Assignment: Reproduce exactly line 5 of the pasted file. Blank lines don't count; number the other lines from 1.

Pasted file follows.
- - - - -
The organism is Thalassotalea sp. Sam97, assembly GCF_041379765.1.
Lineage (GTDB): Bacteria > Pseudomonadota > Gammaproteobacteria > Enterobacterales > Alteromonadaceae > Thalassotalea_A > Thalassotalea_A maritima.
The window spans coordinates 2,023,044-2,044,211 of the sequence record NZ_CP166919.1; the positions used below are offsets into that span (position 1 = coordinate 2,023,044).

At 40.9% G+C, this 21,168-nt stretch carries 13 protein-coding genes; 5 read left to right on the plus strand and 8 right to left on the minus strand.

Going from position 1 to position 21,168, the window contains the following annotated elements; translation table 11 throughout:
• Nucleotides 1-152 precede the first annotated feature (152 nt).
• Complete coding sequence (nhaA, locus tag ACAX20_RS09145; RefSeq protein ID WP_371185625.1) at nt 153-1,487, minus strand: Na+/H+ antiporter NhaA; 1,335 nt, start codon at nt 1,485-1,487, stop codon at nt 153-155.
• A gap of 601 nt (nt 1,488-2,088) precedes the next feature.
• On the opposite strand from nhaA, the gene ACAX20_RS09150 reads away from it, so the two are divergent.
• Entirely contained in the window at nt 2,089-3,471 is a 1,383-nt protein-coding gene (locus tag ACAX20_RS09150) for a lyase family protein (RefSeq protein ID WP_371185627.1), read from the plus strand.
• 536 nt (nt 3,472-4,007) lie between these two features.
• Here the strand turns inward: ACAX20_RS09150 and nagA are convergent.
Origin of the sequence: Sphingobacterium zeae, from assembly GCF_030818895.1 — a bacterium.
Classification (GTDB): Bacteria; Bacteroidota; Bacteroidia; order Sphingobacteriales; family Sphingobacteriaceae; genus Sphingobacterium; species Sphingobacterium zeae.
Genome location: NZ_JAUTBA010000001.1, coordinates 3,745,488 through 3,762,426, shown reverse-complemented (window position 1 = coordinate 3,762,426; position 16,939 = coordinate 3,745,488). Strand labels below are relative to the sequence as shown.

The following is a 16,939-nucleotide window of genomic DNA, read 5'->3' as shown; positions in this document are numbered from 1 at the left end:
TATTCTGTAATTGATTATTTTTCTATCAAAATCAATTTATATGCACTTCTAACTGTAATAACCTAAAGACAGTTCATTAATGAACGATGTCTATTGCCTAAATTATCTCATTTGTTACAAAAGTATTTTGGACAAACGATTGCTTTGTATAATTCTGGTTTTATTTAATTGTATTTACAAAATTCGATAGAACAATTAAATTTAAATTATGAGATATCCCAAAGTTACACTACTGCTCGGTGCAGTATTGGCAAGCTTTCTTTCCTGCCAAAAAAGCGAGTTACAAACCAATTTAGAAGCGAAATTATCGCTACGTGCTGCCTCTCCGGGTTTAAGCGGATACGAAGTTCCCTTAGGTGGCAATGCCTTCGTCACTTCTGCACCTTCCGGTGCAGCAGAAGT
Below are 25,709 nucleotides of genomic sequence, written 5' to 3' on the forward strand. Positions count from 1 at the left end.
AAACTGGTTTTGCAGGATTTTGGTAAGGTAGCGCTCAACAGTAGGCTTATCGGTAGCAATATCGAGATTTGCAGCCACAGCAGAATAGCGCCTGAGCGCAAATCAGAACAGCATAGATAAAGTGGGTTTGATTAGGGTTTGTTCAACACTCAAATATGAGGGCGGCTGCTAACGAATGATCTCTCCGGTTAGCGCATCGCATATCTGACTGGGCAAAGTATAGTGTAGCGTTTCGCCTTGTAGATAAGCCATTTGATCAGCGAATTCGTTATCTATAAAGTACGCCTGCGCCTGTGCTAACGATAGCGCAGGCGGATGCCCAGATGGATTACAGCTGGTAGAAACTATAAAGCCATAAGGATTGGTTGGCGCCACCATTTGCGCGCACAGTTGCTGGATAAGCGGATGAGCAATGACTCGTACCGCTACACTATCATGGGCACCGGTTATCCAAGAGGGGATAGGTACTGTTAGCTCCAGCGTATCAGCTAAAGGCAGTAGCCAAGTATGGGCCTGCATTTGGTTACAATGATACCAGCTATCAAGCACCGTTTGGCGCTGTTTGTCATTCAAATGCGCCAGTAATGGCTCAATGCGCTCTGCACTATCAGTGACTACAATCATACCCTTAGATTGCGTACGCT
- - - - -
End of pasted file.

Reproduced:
Going from position 1 to position 21,168, the window contains the following annotated elements; translation table 11 throughout: